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Daily Pub Quiz
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Jan-4-2005 18:37

See if there is interest for this.

1. Each day I will post 10 questions, at random times of the day.
2. Each Quiz runs exactly 24 hours.
3. The first person that has all 10 questions right, wins. Or if no one has all questions right, the best one wins.
4. You can only post answers ONCE for the same quiz.
5. No cash involved. Just glory. :)


Pinball Amateur

Jan-22-2007 21:24

and Goodrich so liked the things, he used them in his new inventions, rubber waterproof boots he named ‘galoshes’.
12. Teddy Bear
Yes, we’ve all heard the story about how Teddy Roosevelt went hunting one day, saw a baby bear, and was so awestruck at its cuteness that he just didn’t have the heart to shoot the poor bugger. (Awwwww…) But nope, he’s not the one who came up with either the story, or the actual toy. Both can be laid at the feet (or hands, actually) of cartoonist Clifford Berryman, and it all happened in 1902.

The Gimme-An-Encyclopedia Ones
13. Scrabble
America’s second most loved (or hated, depending on who you ask), game, was created by Alfred M. Butt in 1931. It didn’t actually get its present name of Scrabble until Butt joined up with a partner, James Brunot, in 1948, and together, they sold several different games, the most successful of which was the renamed Scrabble.
14. Computer Mouse
In 1968, Douglas C. Engelbart invented an ‘X-Y Position for a Display System’, an early prototype of today’s computer mouse. Eventually, Apple came along in 1984 and started using it in their computers, and the rest is history….
15. Spinning Jenny
James Hargreaves invented the Spinning Jenny in 1764 in England, in honour of his daughter.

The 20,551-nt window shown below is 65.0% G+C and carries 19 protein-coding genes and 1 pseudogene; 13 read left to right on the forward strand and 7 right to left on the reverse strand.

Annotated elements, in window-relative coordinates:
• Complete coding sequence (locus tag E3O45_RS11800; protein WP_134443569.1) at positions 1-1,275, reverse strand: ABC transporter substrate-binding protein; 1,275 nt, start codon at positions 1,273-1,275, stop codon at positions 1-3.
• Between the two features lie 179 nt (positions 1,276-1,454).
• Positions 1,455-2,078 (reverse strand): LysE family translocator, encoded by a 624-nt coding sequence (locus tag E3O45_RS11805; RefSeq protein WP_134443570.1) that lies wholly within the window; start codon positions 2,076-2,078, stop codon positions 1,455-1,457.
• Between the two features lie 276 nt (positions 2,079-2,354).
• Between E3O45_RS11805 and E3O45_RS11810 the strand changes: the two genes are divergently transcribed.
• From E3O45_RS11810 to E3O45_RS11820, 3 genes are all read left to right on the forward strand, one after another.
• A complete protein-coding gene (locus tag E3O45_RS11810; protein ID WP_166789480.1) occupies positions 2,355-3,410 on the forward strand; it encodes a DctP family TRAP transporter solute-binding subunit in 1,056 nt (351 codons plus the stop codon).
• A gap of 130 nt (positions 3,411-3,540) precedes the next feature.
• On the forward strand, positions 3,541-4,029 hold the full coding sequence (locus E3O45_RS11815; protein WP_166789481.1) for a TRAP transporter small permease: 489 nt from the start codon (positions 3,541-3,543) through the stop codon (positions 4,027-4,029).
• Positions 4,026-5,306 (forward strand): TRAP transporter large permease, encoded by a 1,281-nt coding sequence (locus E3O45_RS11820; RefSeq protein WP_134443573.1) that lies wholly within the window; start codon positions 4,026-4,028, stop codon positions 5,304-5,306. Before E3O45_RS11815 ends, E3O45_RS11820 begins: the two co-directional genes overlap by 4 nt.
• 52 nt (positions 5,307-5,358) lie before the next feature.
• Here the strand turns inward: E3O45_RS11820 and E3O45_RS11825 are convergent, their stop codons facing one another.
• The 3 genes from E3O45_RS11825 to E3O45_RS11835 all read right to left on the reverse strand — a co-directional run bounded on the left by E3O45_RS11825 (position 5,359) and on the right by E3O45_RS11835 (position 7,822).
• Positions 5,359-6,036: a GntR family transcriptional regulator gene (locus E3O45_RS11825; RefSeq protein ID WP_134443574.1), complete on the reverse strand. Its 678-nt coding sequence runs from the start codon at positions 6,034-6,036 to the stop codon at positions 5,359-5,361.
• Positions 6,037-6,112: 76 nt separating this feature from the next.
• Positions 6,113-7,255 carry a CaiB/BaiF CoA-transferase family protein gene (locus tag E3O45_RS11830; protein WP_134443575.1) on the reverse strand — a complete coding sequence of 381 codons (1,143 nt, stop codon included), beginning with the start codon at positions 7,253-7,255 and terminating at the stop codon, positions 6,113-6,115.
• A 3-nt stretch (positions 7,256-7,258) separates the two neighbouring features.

1. And what, you ask, is a Spinning Jenny? Simply put, it’s a machine which uses multiple spindles to spin wool or cotton into yarn. This process allows multiple threads to be spun simultaneously, thus making the process faster. The Spinning Jenny, in combination with the cotton gin, were two of the precursors of the Industrial Revolution. Thanks, Eli and James.
2. The first person to actually build and operate a submarine was an American chap named David Bushnell who built a one-man, human-powered submarine he named the Turtle in 1776. He was able to dive and surface the boat, and tried unsuccessfully three different times to blow up British Warships blockading New York Harbor.
3. James Auger and Jimmy Loizeau are the inventors of a bizarre little contraption called the ‘Telepho

Pinball Amateur

Jan-22-2007 21:27

3. James Auger and Jimmy Loizeau are the inventors of a bizarre little contraption called the ‘Telephone Tooth’. It’s basically a low-frequency, wireless, microchip telephone that is implanted in a back molar of one’s mouth. The phone’s vibrations pass directly through the tooth and bone to the ear, negating the need for an external speaker. An external keypad does allow for dialing and on/off switching. So the next time you see someone talking to absolutely noone at all in the middle of a movie theater, restaurant, or especially, the dentist‘s chair, thank Auger and Loizeau!

And with 10 out of 15 correct, the overall winner is Adam Carter. Congratulations to everyone!! ;-D

Lucky Stiff

Jan-23-2007 09:48

7. Toothpaste
In 1873, Samuel Colgate, head of Colgate & Company, manufactured the first toothpaste and sold it in jars.

WOW stabs in the dark really DO work!!!